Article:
Remember, even though there's a pandemic going on, you just graduated! Finding a job is an exciting time and you shouldn't let negative news and statistics ruin that for you.
Of course, you can stay current and up to date on everything going on, but while you're actively searching, take a break from the news.
3Stick to a regular daily routine to gain a sense of control. In the chaos of a pandemic, having an erratic daily schedule can add to your stress, especially if you're actively trying to find a job. Come up with a daily routine and stick with it. Having a plan for each day can help you feel like you have more control over your life, which can help reduce your stress.Trustworthy SourceCenters for Disease Control and PreventionMain public health institute for the US, run by the Dept. of Health and Human ServicesGo to source
Try to wake up at the same time each day and develop a routine for your morning. Plan out what you're going to eat for lunch and dinner. Come up with a list of tasks for the week, such as groceries or doctor appointments, and add them to your calendar.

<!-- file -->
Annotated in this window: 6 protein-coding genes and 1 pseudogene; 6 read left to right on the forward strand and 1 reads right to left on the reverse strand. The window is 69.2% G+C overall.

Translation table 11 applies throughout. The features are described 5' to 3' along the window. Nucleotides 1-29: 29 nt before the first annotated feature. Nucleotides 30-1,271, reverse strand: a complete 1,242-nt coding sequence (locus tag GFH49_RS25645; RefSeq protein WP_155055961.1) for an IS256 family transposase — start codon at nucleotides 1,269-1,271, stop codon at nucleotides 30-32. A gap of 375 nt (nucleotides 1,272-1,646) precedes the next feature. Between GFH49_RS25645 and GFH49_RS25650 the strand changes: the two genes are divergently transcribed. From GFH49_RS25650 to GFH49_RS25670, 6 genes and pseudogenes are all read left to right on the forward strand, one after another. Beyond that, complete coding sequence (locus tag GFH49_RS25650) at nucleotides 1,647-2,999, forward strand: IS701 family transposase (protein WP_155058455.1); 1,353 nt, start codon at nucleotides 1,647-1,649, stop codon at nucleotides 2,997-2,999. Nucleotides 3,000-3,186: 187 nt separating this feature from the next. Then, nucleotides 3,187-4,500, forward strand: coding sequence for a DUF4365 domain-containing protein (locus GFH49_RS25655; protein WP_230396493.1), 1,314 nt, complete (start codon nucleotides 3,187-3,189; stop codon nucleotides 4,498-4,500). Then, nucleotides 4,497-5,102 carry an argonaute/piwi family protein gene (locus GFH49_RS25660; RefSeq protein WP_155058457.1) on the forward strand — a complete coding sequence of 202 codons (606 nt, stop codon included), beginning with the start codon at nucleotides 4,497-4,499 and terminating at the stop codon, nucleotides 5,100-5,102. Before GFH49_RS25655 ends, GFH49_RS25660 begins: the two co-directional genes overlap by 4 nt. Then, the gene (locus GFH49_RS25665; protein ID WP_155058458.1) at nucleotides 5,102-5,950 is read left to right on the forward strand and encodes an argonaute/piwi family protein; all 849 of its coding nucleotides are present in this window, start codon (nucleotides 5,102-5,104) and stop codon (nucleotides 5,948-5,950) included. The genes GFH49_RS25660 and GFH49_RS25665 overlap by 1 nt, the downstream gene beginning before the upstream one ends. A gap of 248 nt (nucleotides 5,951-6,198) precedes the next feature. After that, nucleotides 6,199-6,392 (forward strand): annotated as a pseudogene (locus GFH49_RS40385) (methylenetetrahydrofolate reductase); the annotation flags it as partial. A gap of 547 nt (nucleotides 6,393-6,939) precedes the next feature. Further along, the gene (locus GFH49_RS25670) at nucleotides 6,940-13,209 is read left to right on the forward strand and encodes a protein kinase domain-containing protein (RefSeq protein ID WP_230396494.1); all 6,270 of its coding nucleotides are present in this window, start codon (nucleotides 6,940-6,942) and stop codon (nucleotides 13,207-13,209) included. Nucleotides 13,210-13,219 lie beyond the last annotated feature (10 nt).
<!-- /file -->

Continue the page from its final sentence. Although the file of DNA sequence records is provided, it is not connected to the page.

It can seem like time is unclear and the days just sort of blend together. Carving out a routine in the uncertainty can help establish a sense of order.
4Get at least 8 hours of sleep each night. Add healthy sleep habits to your daily routine. Getting enough sleep is important for both your physical and mental health and can help you deal with the stress of job hunting and living in a pandemic. Aim for at least 8 hours of sleep each night and try to go to bed at the same time each day to help develop a healthy routine.Trustworthy SourceCenters for Disease Control and PreventionMain public health institute for the US, run by the Dept. of Health and Human ServicesGo to source